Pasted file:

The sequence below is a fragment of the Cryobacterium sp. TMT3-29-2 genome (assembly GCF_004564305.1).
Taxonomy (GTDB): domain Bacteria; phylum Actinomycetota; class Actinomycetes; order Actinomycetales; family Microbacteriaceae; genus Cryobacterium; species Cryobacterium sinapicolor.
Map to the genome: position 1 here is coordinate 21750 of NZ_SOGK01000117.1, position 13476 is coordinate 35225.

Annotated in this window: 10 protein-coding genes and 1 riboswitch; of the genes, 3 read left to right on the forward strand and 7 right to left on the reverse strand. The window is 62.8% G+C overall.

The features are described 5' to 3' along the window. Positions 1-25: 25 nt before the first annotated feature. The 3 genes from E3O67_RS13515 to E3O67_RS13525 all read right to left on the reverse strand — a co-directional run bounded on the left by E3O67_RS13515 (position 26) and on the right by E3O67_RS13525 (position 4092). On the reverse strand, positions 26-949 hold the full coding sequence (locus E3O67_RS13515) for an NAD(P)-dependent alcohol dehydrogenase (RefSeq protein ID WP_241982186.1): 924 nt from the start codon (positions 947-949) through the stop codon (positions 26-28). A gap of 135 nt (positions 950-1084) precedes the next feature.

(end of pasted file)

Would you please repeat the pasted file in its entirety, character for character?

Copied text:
The sequence below is a fragment of the Cryobacterium sp. TMT3-29-2 genome (assembly GCF_004564305.1).
Taxonomy (GTDB): domain Bacteria; phylum Actinomycetota; class Actinomycetes; order Actinomycetales; family Microbacteriaceae; genus Cryobacterium; species Cryobacterium sinapicolor.
Map to the genome: position 1 here is coordinate 21750 of NZ_SOGK01000117.1, position 13476 is coordinate 35225.

Annotated in this window: 10 protein-coding genes and 1 riboswitch; of the genes, 3 read left to right on the forward strand and 7 right to left on the reverse strand. The window is 62.8% G+C overall.

The features are described 5' to 3' along the window. Positions 1-25: 25 nt before the first annotated feature. The 3 genes from E3O67_RS13515 to E3O67_RS13525 all read right to left on the reverse strand — a co-directional run bounded on the left by E3O67_RS13515 (position 26) and on the right by E3O67_RS13525 (position 4092). On the reverse strand, positions 26-949 hold the full coding sequence (locus E3O67_RS13515) for an NAD(P)-dependent alcohol dehydrogenase (RefSeq protein ID WP_241982186.1): 924 nt from the start codon (positions 947-949) through the stop codon (positions 26-28). A gap of 135 nt (positions 950-1084) precedes the next feature.